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Uranium ore shipments anti-nuclear breach, say Greens

Contributor:
Fuseworks Media
Fuseworks Media
Russel Norman
Russel Norman

Wellington, June 24 NZPA - The shipment of uranium ore through New Zealand waters is a serious breach of the anti-nuclear policy, Green Party co-leader Russel Norman says.

The party highlighted the issue on Monday and since then the Government has confirmed the ore is regularly shipped through New Zealand ports.

The ore, known as yellowcake, is destined for nuclear industries in the United States and Europe.

Shipments have been passing through New Zealand's nuclear-free ports for 20 years.

"I think it's a serious breach of our nuclear-free policy because we actually are helping the Americans with their uranium industry and helping the Australians, so I think that we need to have a look at it because we all assumed we were nuclear-free," Dr Norman said.

"It's particularly worrying that the Government even, previously, didn't seem to be aware of it when clearly bringing uranium through New Zealand on a regular basis goes against our nuclear-free policy."

Dr Norman said an investigation was needed to find out exactly what was going on.

Environment Minister Nick Smith said a rational view should be taken.

"This is yellowcake, which is not much more than Australian dirt," he said.

"It remains in containers, on ship. It poses no risk to the public health of New Zealanders."

Yellowcake is mined in the Australian outback and is an early stage in the production of nuclear material.

Shipments pass through ports at Nelson, Napier, Tauranga and Auckland.

Dr Smith said the shipments got proper approval through the Environmental Risk Management Authority (Erma).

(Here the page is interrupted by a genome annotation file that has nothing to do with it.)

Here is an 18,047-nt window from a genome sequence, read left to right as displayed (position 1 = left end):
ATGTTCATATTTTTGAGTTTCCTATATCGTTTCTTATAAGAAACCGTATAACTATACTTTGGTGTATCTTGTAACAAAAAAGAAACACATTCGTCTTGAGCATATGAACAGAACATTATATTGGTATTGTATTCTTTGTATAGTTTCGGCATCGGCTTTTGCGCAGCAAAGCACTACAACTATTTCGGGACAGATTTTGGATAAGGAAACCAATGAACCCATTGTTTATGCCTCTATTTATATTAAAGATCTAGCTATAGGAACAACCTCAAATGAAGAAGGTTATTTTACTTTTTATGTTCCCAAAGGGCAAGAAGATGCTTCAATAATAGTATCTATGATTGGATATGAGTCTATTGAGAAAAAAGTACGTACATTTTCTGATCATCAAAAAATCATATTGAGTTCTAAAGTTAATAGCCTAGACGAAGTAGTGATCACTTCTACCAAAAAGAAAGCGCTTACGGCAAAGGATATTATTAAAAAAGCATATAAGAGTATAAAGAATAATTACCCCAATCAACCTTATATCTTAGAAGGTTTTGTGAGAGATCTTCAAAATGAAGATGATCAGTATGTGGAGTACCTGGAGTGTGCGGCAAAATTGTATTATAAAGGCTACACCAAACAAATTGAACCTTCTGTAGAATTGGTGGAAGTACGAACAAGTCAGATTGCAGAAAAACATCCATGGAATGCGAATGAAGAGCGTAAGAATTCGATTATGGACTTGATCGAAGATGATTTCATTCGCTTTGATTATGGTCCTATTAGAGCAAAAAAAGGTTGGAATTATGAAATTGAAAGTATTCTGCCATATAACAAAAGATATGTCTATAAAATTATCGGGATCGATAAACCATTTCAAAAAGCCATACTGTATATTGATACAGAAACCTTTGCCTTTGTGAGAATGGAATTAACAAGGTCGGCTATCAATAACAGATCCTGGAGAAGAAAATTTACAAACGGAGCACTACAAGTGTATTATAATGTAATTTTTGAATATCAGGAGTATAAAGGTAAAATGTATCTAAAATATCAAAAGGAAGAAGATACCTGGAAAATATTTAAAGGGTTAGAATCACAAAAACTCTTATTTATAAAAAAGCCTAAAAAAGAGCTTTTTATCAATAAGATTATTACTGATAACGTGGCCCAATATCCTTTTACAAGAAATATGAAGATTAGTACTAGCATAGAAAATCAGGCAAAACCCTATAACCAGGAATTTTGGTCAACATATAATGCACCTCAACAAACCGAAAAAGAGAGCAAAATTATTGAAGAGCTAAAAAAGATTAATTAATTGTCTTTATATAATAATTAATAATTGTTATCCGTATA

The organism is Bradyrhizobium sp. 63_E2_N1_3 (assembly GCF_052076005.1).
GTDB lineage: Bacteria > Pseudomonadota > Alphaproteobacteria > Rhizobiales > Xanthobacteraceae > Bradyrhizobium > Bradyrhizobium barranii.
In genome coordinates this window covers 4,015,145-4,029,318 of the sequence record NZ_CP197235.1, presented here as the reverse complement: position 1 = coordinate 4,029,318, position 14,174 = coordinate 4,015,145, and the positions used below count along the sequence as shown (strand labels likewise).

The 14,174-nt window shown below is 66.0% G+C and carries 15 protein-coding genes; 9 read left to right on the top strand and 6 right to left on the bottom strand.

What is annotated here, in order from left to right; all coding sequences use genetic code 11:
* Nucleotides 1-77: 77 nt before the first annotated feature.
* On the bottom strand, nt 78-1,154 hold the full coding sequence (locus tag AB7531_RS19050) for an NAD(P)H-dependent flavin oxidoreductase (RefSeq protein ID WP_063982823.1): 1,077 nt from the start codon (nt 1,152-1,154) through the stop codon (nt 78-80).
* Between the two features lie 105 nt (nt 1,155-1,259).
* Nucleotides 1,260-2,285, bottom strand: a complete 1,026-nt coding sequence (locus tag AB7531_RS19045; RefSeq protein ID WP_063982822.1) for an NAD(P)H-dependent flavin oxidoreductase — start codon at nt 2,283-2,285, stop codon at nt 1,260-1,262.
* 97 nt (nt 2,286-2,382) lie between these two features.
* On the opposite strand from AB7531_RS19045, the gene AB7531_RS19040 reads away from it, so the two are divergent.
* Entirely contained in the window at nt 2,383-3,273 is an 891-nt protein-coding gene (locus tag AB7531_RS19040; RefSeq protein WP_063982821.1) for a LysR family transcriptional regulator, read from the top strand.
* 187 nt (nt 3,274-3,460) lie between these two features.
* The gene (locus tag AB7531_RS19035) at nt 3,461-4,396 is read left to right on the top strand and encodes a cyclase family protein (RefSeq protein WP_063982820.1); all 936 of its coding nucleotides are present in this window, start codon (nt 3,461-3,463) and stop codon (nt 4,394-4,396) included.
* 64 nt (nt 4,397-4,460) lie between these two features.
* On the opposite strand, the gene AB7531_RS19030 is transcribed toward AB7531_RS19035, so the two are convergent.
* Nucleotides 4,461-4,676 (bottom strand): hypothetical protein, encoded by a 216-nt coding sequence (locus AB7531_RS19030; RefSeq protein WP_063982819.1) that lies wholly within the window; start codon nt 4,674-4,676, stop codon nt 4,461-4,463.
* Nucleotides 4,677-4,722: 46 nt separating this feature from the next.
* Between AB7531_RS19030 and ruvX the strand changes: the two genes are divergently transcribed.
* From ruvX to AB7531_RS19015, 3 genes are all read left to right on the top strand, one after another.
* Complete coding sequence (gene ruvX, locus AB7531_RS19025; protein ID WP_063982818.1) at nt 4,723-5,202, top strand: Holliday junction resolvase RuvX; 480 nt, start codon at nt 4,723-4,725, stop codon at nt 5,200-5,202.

"But I think it's quite important people keep the level of risk in perspective. This yellowcake has very low levels of radioactivity. If you stood right beside it for about a week, right by one of the drums, you'd get about a similar level of radiation as you would get naturally from the environment over about a year."

He said the stuff would need to be eaten to cause harm.

Australia had given assurances the material was only being used for peaceful, non-military purposes.

"And whether those shipments be annually as they have been for 30 years or monthly or weekly there is no significant risk to public health or the environment and so I'm not concerned."

Labour leader Phil Goff, foreign minister in the previous government, said he had not known about the shipments but wasn't concerned because he was confident it was used for peaceful purposes like fuel for nuclear power plants.

Prime Minister John Key said when he first became prime minister he was surprised to find uranium shipments were going through New Zealand's waters.

He said he asked the "obvious question" -- what are the environmental risks?

"The answer was they're very very very low risk, it's not enriched uranium."

Australia requested for the uranium to be 'trans-shipped', which would allow it to be taken off the boat, but the Government rejected that.

Mr Key said the practice was going on before the term of the previous Labour government.

The shipments were at such a low level Mr Key was not required to approve them.

Mr Key said it did not make a mockery of New Zealand's nuclear-free postion because it was not enriched uranium.

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